Pipettes are the primary means for transferring liquids, often in milliliter and microliter volumes, into test tubes, microplates, and conical vials for analysis, storage or mixing. Pipettes aspirate a user-selected volume of liquid – samples, reagents, media – from one vessel, then dispense the set volume of liquid into another vessel according to standard operating procedures. Pipettes, or pipettors, are available in a broad range of designs (single-channel or multi-channel), volume ranges, and control systems (mechanical and electronic) for different applications and experience levels.
Electronic pipettes contain a motor and controller to regulate aspiration and dispensing volumes. Although electronic pipettes cost more than mechanical pipettors, they offer many advantages. Rather than a top-mounted piston-stroke design common in mechanical pipettes, electronic models use front-mounted, ergonomic push-button controls that reduce repetitive strain injuries, air bubbles, and pipette-induced cross-contamination. Electronic pipettes also include programmable software for storage of protocols to optimize experimental set-up and reduce tip usage.
Mechanical pipettes utilize a piston-stroke mechanism, connected to a top-mounted plunger, to drive aspiration and dispensing of liquids. Mechanical models cost significantly less than electronic pipettors, support in-lab calibration, and require limited user training. Prolonged use of mechanical pipettes can, however, lead to repetitive strain injuries, such as pipettor’s thumb, and a reduction in pipetting precision, caused by hysteresis.
Single-channel pipettes are optimal for low-throughput dispensing into flip-cap tubes or conical vials. Single-channel models are less expensive than multi-channel pipettes, easier to calibrate, and small enough to fit into tight spaces, such as analytical instrument sample loading trays.
8-Channel pipettes are ideal for high-throughput dispensing into 96-well microplates or sample troughs. Although 8-channel pipettes are more expensive than single-channel models, they dispense liquid into 8 wells at a time, supporting more efficient loading of microplates for serial dilutions, reagent dispensing, and quality control sample analysis.
12-channel pipettes are optimal for high-throughput dispensing into 96-well or 384-well microplates or reagent reservoirs. For protocols directing row-based, rather than column-based, plate loading, 12-channel models are more efficient than 8-channel pipettes.
Air displacement pipettes contain a piston that moves up to take in air during aspiration and moves down to expel air during dispensing. The amount of air displaced is equal to the volume of liquid aspirated or dispensed. Air displacement pipettes are ideal for transferring aqueous samples, such as reagents, buffer, media, nucleic acids and proteins.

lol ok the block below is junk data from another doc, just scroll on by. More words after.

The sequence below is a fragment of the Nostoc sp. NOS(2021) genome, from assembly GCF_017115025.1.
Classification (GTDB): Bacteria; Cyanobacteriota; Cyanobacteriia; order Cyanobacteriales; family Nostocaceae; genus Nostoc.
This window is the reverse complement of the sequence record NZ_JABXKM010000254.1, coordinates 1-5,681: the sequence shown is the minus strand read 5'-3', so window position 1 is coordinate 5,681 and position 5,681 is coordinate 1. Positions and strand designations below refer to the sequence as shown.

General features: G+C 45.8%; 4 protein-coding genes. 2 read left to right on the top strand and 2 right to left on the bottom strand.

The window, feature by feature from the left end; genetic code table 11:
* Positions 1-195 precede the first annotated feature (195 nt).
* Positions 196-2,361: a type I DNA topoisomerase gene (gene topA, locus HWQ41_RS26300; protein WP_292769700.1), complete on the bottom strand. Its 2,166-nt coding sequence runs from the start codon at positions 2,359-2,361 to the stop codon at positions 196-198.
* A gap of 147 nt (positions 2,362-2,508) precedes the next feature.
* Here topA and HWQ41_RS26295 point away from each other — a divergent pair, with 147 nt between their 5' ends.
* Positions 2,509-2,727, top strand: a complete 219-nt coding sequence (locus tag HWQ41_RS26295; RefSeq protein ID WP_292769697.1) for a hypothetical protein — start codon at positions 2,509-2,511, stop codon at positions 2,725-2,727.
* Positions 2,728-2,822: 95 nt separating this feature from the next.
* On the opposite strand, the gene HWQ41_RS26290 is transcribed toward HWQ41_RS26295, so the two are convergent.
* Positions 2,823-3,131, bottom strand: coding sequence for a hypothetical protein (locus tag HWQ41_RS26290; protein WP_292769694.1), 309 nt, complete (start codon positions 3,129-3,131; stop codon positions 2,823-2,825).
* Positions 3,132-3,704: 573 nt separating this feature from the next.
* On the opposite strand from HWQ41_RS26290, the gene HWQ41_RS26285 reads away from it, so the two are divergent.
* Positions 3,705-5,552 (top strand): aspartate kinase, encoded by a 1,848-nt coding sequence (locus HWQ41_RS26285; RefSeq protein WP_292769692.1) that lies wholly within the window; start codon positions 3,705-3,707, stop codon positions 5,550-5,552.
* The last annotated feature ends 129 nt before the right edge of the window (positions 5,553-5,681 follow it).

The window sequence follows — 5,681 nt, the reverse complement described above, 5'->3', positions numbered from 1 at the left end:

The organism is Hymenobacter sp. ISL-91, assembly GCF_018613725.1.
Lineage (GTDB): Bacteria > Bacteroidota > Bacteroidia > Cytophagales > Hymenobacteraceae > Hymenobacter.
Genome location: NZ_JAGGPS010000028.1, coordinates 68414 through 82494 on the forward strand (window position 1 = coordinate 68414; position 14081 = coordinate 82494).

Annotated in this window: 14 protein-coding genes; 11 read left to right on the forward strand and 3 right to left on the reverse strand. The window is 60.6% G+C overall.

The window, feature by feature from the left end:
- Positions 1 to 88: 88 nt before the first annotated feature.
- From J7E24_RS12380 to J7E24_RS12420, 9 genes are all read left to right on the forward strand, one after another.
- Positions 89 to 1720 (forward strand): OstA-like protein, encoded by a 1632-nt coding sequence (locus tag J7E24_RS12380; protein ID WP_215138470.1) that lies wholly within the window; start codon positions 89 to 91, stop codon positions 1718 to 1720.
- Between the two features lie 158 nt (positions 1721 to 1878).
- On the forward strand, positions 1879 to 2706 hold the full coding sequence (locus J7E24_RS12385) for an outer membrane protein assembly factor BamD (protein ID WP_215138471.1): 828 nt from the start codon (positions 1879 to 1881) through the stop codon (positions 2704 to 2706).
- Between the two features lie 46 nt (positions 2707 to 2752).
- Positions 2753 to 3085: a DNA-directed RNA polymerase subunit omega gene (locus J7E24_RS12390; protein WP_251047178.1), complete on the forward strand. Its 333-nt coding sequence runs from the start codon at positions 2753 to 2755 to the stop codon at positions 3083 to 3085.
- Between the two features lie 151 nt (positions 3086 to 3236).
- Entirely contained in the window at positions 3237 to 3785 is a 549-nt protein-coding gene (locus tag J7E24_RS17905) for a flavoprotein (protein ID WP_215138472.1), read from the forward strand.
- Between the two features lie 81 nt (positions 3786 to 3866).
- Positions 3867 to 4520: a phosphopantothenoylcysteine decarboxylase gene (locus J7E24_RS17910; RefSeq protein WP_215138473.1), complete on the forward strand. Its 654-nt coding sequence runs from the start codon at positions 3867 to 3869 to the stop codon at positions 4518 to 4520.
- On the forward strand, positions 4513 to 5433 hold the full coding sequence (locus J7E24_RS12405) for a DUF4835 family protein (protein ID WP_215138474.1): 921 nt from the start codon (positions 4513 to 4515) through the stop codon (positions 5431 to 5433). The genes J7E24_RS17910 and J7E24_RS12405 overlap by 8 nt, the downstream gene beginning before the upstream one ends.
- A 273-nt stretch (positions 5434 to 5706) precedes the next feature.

Positive displacement pipettes contain a capillary and piston, which is loaded into the pipette tip and thus in direct contact with the sample. Since there isn’t an air channel between the piston and the sample, positive displacement pipettes achieve a more consistent dispensing force, making them ideal for viscous and volatile samples, such as glycerol, ethanol and radionuclides.
Adjustable volume pipettes regulate aspiration and dispensing volume to a specified range. Adjustable pipettes are available with either mechanical dials or electronic controls; adjustment increments vary by pipette brand and model. The added flexibility of an adjustable-volume pipette is ideal for research labs and contract manufacturers with ever-shifting protocols.
Fixed volume pipettes dispense a singular volume of liquid repeatedly. As these workhorse models contain fewer moving parts, fixed-volume pipettes require infrequent calibration. More economical than adjustable-volume models, fixed-volume pipettors are optimal for production environments with concrete standard operating procedures.
The Sartorius ProLine Plus Pipette contains a self-calibration system allowing lab personnel to test and re-calibrate pipettes without an on-site service technician. Removing the calibration nut located on the back of the pipette handle exposes a volume-adjustment lock. The calibration tool is inserted into the adjustment lock and turned to increase or decrease the aspiration and dispensing volume. Once the appropriate volume is achieved, the volume is validated through performance testing using an analytical balance.
For thorough pipette decontamination, certain models are manufactured from materials compatible with a standard autoclave routine (121 degrees Celsius in 20 minutes).
Ideal for 21 CFR Part 11 facilities, the Sartorius Picus NxT electronic pipette includes data export functionality, password-protected saved programs and event tracking.
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